The purpose of our study was to perform a large cross-sectional study aimed at determining the postnatal growth pattern of the clavicle from birth to 18 years of age.
We analyzed the digital chest radiographs of a convenience sample of 961 individuals between birth and 18 years of age. Malrotated radiographs were excluded. Right and left clavicle lengths were measured in millimeters from the most lateral ossified border to the most medial ossified border of each clavicle. Study patients were divided into 19 subgroups with the first group being labeled as “birth to 11 months of age” followed by 1-year-olds, 2-year olds, etc. Patients were also grouped by sex. There was a minimum of 25 patients in each group.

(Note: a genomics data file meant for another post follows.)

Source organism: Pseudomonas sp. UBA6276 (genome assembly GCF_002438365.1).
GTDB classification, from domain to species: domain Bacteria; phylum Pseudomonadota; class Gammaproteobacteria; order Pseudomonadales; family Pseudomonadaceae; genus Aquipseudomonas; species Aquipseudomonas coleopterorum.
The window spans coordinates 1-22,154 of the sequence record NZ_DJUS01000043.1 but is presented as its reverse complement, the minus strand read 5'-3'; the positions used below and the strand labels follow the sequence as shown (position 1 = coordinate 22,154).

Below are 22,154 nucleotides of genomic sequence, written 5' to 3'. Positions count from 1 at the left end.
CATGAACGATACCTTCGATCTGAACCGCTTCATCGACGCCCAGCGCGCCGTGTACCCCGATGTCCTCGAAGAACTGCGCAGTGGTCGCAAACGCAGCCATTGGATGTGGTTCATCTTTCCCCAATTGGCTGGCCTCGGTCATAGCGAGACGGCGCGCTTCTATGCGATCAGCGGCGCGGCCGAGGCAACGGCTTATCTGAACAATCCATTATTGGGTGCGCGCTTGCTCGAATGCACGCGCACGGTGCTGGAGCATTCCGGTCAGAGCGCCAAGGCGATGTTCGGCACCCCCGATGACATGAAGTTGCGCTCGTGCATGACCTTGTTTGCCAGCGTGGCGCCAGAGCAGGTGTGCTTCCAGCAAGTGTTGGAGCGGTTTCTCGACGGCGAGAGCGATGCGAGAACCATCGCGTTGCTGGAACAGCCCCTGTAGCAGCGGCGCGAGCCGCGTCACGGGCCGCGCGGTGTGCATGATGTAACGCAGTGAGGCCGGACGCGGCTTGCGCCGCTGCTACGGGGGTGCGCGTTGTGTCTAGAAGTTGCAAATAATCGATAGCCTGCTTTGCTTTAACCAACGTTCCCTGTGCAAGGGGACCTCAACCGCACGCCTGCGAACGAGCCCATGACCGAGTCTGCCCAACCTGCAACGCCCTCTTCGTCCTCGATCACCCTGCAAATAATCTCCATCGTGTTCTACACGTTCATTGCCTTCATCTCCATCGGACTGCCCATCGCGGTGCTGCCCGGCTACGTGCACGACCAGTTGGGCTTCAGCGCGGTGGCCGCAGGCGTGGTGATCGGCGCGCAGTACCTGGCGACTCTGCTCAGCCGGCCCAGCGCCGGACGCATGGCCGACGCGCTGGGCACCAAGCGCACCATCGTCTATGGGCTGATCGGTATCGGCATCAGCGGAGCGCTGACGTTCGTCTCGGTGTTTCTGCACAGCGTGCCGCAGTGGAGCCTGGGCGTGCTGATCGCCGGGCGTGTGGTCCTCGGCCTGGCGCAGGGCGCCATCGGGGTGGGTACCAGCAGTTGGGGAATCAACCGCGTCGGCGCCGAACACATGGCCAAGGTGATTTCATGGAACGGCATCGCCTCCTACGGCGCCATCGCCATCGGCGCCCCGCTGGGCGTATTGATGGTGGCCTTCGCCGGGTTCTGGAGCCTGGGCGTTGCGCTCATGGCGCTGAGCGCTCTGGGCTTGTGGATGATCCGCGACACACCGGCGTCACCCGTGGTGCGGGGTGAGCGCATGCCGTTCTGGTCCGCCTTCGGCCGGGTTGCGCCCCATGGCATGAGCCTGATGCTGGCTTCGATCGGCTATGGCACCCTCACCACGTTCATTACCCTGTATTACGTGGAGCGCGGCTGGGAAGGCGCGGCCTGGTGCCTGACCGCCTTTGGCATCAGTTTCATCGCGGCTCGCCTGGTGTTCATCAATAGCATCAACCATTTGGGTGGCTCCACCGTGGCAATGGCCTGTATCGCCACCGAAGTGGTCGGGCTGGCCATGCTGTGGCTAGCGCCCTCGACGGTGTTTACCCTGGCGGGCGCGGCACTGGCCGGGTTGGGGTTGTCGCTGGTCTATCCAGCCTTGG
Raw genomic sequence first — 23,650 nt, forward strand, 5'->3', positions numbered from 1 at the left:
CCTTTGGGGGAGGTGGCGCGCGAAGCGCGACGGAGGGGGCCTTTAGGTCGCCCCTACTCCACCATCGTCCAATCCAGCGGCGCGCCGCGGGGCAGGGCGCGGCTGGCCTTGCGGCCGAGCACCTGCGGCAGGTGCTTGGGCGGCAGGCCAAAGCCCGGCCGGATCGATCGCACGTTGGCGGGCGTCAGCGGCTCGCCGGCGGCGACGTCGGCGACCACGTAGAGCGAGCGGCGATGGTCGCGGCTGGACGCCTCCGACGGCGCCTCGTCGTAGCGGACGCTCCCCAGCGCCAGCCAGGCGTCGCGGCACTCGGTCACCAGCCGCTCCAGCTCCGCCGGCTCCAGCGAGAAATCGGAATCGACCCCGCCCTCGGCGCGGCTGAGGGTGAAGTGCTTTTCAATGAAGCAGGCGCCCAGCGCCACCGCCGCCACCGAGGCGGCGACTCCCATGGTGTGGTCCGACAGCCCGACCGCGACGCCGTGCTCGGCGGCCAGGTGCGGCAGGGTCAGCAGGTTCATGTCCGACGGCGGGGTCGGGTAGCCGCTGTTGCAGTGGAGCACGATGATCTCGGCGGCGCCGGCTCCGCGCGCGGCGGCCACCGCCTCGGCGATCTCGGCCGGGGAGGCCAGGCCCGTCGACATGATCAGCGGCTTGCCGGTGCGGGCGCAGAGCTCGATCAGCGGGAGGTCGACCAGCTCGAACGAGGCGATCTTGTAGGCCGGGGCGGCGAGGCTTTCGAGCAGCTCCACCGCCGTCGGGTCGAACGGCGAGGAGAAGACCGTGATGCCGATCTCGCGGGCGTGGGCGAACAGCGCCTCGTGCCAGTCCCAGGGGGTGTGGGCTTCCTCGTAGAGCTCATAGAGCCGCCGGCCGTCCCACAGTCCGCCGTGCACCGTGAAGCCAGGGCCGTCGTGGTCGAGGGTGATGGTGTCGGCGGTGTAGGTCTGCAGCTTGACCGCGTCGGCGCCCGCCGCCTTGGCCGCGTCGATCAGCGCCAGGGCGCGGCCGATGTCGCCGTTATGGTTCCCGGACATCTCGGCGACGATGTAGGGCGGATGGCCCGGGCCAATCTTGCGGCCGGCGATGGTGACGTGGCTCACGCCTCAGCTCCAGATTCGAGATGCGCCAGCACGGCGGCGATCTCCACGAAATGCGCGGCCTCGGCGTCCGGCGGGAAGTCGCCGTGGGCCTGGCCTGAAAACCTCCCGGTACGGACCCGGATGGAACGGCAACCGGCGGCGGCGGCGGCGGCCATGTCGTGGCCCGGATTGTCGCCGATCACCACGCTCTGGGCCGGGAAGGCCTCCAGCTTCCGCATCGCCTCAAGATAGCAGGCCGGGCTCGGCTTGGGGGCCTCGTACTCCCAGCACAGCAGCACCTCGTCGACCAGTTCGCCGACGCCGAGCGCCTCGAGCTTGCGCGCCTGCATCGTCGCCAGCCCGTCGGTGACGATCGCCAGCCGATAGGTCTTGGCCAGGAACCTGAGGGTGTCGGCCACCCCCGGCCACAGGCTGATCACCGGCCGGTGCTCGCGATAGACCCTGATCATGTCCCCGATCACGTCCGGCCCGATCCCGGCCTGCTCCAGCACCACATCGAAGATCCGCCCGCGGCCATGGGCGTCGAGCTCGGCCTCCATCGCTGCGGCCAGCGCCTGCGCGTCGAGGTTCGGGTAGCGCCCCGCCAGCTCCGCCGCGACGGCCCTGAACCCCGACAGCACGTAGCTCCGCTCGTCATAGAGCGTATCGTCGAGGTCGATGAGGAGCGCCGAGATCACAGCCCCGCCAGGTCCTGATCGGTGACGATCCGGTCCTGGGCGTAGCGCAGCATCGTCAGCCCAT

At 18 years of age the mean±SD clavicle length for females was 149±12 mm and for males it was 161±11 mm. Although a statistically significant difference (P=0.049) was noted between the length of right and left clavicles it was not clinically significant (0.036 mm). A steady growth rate was noted for both genders from birth to the age of 12 years (8.4 mm/y). Above the age of 12 years there were significant differences in the growth of the clavicles of girls (2.6 mm/y) versus boys (5.4 mm/y) (P<0.001). Our data suggest that females achieve 80% of their clavicle length by 9 years of age and boys by 12 years of age.
This cross-sectional study establishes that relatively little clavicle growth (20%) remains for girls beyond age 9 years and for boys beyond 12 years. The length of one clavicle may be properly judged by comparing it with the contralateral clavicle.
Remodeling of the clavicle shaft fractures is currently believed to be proportional to remaining growth. Our study questions the capacity of the clavicle to re-establish normal length beyond the age thresholds we have identified.